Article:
Lone Wolf has been the #1 name in aftermarket GLOCK accessories, at least based on sales volume, for many years. While they’ve earned a solid reputation for decent quality at extremely competitive prices, they’re now looking to capture another segment of the market; buyers wanting even higher quality parts that are made in the United States. First up in what will be a growing roster of made-in-the-US products is the Alpha Wolf barrel series available in stock length, threaded, and conversion caliber flavors.
One of GLOCK’s MOS pistols would seem to be an obvious candidate for hosting a suppressor, but GLOCK doesn’t make threaded barrels available a la carte. And the few factory pistols that came with a threaded barrel used metric thread patterns that we don’t see much of in the US. If you want to suppress your GLOCK — and why wouldn’t you? — you’ll have to turn to the aftermarket. For me, this meant an Alpha Wolf M/19 for my G19 MOS.
These new barrels come in new, retail-friendly packaging. While I don’t care about the ability to hang one up on a peg like a gun shop would, it’s still cool to get it in a box with the stand-out features listed on the back rather than in a plain plastic tool tube (like a carbide bit is usually packaged) as LW’s previous barrels were shipped. In case that’s hard to read in the photo, the Alpha Wolf barrels — threaded or not — bring the following to the table:
- machined from 416 stainless steel (certified, stress-relieved no less)
- salt bath nitride finish
- fluted for heat dissipation and debris clearance
- fits all GLOCK generations
- exacting tolerances allow drop in installation
- threaded versions come with thread protector and U.S.-standard thread sizes
- button rifled, three stage honed bore
That last point — traditional rifling — allows the use of lead ammo (as in non-plated, non-jacketed, bare lead projectiles) without fear of kaboom-inducing lead buildup as can happy in the factory, polygonal rifled barrels. This is the primary reason I purchased a 6.6″ Lone Wolf barrel for my GLOCK 20SF; I wanted to run Underwood’s 220 grain hard cast lead ammo as my “woods load.”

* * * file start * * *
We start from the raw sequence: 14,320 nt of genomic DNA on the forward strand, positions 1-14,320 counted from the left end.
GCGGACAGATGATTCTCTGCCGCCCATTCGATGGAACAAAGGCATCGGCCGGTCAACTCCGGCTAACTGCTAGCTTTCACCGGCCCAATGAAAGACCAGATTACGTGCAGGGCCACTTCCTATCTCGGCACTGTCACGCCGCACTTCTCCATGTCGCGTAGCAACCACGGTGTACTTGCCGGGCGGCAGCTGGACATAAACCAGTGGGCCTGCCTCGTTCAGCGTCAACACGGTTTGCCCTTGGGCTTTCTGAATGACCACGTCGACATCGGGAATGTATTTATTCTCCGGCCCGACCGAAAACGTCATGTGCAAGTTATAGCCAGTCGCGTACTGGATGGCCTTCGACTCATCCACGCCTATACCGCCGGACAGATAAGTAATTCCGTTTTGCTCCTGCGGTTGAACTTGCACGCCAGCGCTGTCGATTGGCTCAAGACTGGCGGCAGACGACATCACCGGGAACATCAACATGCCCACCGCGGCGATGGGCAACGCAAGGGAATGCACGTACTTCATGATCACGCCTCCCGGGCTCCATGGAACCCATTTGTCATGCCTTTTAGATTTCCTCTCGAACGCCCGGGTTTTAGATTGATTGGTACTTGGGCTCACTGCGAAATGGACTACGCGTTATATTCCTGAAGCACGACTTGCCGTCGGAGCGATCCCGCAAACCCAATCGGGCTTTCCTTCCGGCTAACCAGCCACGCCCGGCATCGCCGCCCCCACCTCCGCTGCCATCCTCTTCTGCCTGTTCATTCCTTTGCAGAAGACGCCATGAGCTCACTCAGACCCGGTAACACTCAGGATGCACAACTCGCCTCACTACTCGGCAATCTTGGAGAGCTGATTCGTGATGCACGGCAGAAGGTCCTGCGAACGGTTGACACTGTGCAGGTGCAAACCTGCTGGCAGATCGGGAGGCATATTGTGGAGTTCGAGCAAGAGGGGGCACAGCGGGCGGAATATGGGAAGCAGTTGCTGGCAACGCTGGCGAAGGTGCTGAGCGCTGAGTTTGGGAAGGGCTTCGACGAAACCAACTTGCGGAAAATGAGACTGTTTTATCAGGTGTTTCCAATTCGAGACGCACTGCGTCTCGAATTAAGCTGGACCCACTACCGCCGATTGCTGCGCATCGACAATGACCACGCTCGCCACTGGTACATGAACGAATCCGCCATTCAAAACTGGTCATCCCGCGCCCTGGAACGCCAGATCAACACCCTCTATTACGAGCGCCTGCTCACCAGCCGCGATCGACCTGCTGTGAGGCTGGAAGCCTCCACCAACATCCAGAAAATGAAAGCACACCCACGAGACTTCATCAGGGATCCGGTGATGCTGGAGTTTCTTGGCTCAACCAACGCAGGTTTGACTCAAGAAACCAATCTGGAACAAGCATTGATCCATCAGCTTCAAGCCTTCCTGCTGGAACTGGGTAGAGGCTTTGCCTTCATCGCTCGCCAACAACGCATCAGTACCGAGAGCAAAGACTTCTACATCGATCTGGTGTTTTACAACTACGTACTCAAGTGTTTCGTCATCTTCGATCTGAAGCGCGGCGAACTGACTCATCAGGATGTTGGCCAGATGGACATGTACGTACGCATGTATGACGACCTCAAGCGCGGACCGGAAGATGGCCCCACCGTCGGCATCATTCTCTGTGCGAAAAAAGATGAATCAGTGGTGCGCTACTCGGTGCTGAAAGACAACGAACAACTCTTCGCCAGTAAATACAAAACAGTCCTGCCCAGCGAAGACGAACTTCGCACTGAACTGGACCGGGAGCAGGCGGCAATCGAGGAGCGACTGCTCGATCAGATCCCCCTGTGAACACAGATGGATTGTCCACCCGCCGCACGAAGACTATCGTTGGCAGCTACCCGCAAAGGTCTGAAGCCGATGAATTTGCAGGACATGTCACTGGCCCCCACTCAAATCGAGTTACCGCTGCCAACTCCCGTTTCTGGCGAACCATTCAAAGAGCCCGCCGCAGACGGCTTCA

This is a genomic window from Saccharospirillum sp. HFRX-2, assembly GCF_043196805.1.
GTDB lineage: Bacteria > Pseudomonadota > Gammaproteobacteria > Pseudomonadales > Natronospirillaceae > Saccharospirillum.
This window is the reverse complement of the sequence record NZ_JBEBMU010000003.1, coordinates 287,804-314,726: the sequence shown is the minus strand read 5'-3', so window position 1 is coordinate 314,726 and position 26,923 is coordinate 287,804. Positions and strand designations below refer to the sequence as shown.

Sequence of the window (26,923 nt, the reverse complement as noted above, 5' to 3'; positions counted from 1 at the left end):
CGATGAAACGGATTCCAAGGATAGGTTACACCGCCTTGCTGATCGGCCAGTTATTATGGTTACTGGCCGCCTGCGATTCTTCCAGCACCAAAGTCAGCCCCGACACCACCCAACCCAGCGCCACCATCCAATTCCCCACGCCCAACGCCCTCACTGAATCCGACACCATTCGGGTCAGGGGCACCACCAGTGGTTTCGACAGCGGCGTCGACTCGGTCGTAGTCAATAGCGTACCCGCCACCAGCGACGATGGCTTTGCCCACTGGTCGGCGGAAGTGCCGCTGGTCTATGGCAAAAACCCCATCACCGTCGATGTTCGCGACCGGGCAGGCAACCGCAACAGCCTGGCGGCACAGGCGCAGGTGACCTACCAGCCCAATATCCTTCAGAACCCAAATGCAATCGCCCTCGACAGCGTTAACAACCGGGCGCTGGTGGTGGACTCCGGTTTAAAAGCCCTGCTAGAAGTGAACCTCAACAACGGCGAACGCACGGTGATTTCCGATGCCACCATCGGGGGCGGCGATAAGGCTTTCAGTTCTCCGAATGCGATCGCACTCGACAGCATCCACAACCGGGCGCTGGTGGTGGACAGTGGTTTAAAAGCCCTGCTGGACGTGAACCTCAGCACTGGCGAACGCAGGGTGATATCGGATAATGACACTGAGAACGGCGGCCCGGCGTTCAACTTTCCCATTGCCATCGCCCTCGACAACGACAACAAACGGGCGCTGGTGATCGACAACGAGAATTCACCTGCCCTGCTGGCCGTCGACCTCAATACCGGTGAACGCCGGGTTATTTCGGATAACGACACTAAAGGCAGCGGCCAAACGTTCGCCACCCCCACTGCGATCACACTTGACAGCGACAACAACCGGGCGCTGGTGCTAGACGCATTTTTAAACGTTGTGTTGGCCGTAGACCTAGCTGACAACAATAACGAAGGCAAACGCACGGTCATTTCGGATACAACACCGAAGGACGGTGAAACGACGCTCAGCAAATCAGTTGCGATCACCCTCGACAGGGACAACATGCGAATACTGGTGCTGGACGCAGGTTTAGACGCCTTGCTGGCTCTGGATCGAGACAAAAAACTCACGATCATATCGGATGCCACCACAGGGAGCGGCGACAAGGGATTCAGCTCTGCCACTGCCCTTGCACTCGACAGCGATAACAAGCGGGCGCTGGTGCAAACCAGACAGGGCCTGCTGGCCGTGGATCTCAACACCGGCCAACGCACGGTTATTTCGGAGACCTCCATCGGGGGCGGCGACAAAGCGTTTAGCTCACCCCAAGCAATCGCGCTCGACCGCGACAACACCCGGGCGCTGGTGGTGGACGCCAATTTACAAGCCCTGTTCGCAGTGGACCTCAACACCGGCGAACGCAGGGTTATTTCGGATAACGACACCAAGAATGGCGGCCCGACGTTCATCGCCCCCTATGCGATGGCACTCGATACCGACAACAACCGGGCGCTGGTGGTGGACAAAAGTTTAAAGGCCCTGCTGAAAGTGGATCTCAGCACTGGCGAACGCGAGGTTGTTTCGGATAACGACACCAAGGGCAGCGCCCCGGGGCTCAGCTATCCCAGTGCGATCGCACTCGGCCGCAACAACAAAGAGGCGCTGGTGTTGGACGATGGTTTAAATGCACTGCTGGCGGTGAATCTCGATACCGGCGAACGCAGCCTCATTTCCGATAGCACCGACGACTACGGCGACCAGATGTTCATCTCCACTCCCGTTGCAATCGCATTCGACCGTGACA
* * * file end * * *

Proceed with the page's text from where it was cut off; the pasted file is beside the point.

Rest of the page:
Logo and model number live on the left side of the barrel hood, meaning they’re hidden when the barrel is installed.
There are no real standout differences in barrel hood, feed ramp, or chamber as compared to the factory barrel. Corners and edges are sharper/crisper, finish is smoother, and the chamber is ever so slightly tighter. It’s still a self-defense sort of chamber rather than a match-tight chamber, but it’s a skosh tighter. So is the barrel’s fit in the slide. It’s smooth and doesn’t hang up, but it’s tighter and leaves less wiggle room.
The threading job is clean and precise and the barrel shoulder is generous and, as near as I can measure, totally square. The photo above shows a tiny divot on one of the thread edges, and at this point I have no idea if it came like that or happened during the last seven months that I’ve been using this barrel.
On The Range
First, it works.
With or without my Liberty Mystic X on the end, it has run reliably. I’ve shot eight brands of ammo through it at this point, including 115 and 147 grain reloads, and haven’t had a stoppage.
All of the ammo — from lightweight +P fodder to the particularly slow, 147 grain reloads — grouped approximately the same. Which is to say…
From a rest, about the same accuracy as I can squeeze out of a factory GLOCK barrel: